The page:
Copy code snippet

RC Airplane Forms
ARF's, Kit's, and RTF's

Several RC airplane forms are available depending on how much time and effort you want to spend on assembly. The more time and effort you put into building your very own model airplane, the more rewarding it is to see her rise to the sky on the maiden voyage.

This my friend, can be a double-edged sword!

The more heart and soul you put into creating your new bird the more it hurts to see her crash...You can build from a kit, assemble an ARF, build from scratch, or just buy an airplane that's ready to fly right out of the box. 

Building RC Planes From Scratch

Just like granny’s cooked from scratch homemade fudge at Christmas time, scratch built RC airplanes are built from the ground up.

Instead of a recipe, you start with a set of plans. You supply all the material and meticulously hand cut each piece of balsa.

Granny’s fudge is the best in town because she’s spent years perfecting it. 

Building RC planes from scratch is no different.  It requires extensive modeling experience and is not recommended for a first time builder.

One thing for sure though, a unique snazzy looking scratch built plane will turn heads at the flying field!

RC Airplane Kits

Most people build RC airplanes from a kit that comes with all the balsa wood parts pre-cut with detailed step-by-step instructions right in the box.

RC airplane forms of this type also come with all of the hardware, control linkages, wheels, spinner, and just about everything you need to build your airplane.

You still need to buy the covering equipment, glue, razor blades etc. .

After you have the skeleton of your airplane all framed up, you get to cover it with any color or design you’d like.

The covering is nothing more than a thin sheet of heat shrink plastic that you apply with an iron and pull it tight with a heat gun.  This is where you can really make her stand out.  I covered my first airplane in a Purdue Boilermaker theme!

For more details on what it takes to build a kit, check out my Carl Goldberg Super Chipmunk at various stages of construction. This particular kit took me about 6 months to complete while working on it roughly 2-3 nights a week.

But hey, I've never been accused of being a speed demon... 

"Almost" Ready to Fly

Is this RC airplane form really Almost Ready to Fly

I remember the day I picked up my first ARF, the Sig Lt 40 trainer. I couldn't wait to get to the hobby store to pick up my "almost ready to fly" trainer!

My plan was to pick it, put it together, and head to the flying field that night. After all, it’s "almost ready to fly", right?

Boy, was I in for a surprise...

The hobby store owner pulled out the box, and my jaw dropped!

Being the newbie that I was, I respond  "No, I want the ARF, not the kit".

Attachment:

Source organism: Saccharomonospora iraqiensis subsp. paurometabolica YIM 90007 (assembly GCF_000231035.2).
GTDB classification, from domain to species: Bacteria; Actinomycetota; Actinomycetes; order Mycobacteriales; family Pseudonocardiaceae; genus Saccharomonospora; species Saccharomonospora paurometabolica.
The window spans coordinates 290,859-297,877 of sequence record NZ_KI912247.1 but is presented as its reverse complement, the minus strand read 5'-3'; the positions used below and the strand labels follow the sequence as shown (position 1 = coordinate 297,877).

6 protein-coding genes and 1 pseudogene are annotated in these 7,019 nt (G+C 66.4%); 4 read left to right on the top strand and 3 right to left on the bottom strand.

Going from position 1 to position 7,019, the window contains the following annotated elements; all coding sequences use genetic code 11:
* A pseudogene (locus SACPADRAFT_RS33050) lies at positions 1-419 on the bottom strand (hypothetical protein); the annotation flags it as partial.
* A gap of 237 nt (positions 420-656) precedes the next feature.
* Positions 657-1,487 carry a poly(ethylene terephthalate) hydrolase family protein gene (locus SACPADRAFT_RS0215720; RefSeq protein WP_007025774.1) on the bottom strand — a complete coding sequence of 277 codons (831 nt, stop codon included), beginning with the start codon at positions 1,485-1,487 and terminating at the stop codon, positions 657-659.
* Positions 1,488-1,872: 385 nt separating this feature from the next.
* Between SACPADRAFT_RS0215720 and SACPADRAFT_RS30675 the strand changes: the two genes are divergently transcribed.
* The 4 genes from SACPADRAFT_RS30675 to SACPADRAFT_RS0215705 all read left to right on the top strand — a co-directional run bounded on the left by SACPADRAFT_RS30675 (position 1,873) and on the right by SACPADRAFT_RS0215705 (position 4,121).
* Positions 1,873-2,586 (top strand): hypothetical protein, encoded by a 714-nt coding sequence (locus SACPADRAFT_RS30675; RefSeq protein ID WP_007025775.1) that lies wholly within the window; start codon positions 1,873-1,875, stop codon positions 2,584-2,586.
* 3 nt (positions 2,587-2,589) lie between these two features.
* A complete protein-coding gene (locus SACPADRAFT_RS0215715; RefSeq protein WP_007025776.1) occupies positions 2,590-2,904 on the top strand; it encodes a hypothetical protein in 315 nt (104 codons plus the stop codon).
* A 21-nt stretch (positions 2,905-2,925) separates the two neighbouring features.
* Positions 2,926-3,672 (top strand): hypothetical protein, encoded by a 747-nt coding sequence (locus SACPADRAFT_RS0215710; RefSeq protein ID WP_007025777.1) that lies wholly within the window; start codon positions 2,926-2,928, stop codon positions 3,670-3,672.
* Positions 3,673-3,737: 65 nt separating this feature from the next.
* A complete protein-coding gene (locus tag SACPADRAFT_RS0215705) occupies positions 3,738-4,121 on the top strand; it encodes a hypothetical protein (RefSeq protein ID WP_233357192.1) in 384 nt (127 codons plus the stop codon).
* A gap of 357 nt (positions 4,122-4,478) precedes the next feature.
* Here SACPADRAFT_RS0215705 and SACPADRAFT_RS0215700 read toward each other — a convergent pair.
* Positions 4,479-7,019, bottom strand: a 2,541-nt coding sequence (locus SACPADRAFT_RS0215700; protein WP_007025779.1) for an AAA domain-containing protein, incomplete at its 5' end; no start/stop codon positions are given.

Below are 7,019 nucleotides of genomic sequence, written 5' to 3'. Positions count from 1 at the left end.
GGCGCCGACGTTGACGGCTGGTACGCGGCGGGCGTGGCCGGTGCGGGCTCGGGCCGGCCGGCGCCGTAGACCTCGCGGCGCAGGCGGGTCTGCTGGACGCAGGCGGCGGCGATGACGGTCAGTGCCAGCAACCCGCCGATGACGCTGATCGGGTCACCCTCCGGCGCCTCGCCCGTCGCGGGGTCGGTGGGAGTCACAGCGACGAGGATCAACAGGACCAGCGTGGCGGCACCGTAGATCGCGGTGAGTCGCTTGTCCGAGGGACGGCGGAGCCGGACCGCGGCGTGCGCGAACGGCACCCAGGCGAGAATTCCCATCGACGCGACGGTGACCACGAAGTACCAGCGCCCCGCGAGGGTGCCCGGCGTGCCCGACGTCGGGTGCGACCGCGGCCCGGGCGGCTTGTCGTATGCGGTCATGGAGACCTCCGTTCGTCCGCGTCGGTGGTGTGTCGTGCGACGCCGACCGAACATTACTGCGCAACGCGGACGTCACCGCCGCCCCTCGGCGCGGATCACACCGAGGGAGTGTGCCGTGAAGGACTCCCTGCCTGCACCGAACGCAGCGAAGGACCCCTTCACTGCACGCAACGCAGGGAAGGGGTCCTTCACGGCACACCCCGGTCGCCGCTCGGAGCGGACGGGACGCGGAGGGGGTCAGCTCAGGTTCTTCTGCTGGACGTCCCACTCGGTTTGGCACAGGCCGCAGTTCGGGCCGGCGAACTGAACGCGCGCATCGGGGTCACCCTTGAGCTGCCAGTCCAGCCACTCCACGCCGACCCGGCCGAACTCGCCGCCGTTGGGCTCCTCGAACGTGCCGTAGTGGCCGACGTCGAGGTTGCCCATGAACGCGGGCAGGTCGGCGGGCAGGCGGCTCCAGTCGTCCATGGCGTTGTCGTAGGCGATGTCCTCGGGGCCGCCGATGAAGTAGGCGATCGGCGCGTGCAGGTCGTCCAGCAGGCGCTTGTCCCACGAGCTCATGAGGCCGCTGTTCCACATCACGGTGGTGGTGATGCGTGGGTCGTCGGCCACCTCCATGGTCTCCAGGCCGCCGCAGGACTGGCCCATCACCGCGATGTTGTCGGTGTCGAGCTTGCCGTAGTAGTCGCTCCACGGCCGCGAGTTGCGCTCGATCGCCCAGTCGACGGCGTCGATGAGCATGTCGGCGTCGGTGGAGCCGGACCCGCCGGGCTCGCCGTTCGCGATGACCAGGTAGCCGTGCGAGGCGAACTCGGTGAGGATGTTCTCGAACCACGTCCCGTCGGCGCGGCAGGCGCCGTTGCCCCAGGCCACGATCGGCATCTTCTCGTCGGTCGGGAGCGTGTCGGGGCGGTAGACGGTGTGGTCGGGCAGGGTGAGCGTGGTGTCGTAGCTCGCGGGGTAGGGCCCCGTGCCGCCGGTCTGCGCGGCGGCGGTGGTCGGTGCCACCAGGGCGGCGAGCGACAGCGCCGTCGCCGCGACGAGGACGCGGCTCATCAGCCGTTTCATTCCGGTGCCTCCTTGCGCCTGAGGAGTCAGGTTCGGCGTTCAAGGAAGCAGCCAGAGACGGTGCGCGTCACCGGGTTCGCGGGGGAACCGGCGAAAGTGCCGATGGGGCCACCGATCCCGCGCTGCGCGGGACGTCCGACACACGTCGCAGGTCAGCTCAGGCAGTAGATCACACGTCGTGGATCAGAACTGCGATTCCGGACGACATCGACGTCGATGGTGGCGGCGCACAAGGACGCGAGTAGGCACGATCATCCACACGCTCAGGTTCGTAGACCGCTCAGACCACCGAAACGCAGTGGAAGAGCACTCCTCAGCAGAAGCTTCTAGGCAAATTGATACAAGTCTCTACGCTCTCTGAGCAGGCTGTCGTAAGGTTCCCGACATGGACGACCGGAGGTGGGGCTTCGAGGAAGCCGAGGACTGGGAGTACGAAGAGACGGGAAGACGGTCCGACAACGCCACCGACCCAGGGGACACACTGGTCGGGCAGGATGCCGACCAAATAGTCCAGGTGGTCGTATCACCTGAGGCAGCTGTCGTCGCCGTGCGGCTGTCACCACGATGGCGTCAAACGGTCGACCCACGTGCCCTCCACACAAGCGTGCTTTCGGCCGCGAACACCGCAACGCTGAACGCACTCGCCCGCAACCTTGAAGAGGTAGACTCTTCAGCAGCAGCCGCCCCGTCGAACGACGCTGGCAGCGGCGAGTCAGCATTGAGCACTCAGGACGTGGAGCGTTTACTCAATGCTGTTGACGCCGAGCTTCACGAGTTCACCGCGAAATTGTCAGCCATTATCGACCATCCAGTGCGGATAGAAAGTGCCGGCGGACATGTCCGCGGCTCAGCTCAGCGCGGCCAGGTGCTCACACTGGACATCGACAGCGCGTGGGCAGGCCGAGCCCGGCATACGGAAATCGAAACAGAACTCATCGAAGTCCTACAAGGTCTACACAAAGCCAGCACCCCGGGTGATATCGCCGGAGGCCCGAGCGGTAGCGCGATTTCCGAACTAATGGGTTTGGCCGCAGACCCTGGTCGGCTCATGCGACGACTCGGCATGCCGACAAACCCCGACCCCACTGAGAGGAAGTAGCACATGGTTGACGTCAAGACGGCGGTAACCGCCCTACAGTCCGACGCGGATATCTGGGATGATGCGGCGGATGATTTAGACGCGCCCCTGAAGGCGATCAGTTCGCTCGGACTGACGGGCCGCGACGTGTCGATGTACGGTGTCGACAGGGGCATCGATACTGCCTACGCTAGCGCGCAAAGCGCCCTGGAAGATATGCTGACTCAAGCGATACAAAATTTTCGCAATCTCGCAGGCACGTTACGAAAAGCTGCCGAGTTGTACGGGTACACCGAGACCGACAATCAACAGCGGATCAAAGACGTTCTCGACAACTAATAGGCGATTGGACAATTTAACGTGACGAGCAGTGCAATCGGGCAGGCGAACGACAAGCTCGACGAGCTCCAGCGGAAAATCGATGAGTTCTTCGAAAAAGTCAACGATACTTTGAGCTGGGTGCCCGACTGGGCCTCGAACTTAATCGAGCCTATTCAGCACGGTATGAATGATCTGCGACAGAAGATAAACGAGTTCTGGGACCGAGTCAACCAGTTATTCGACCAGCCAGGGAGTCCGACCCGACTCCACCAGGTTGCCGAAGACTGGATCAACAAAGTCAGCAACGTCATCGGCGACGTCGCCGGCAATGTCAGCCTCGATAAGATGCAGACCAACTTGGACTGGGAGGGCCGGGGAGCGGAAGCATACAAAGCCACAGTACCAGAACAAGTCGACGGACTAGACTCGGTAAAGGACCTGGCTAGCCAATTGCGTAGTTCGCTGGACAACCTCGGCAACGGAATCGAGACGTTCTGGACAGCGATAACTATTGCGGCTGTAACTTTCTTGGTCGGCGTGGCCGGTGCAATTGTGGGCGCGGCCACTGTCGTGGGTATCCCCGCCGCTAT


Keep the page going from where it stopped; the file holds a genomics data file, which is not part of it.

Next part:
He replied..."This is the ARF son,  a kit is nothing more than a box of balsa sticks..."

Here is the box my Sig LT 40 ARF came in. Looks "almost ready to fly" doesn't it?  

No? I didn't think so either...  

The moral of the story?

An ARF is "almost ready to fly" ...WHEN COMPARED WITH A KIT!

It took me about a week to put her together, and I was hurrying too!

This RC airplane form can take as little as a couple of evenings or as long as a week or two to assemble. But don't be naive like I was and expect to put one together these in a couple of hours...

RC airplane forms of this type come with the fuselage and wings pre-built and covered.

Most ARF's require you to glue the wing halves together with epoxy glue, although there are some ARF's that have wings that simply bolt together...

Just like building a kit, you have to align and glue the horizontal and vertical stabilizers to the fuselage.

You also get to install all of the control surfaces, control horns, control rods, control linkages, servos, radio receiver and power plant.

The landing gear, wheel pants, and cowling may or may not be installed at the factory depending on the particular ARF.

Ready to Fly Airplanes

In today's fast paced world, many people simply don't have the time to tinker in the garage for hours building radio controlled airplanes.

Or more likely... their wives just won't tolerate all that time in the garage when she's taking care of the kids!

E-Flite's RTF Apprentice

Want to fly RC airplanes but don't have the time for building them or putting them together?

A ready to fly RC airplane is for you!

RC airplane forms of this type literally come "ready to fly"! None of this "almost" business. The receiver, servos, and power plant are already installed and ready to go. All you have to do is charge the batteries and go fly!


If you enjoyed this page, you might like these as well...

Top of RC Airplane Forms

Let’s Go Flying!

5 Steps for Successful First Flight!

When the RC bug bites, it bites hard!

Control yourself my friend!

Save yourself much time and money by following these five steps to success!


1:Choose the Right Plane

2: Understand the Physics of Flight

3: Learn the Controls!

4: Join a Club

5: Buy a Simulator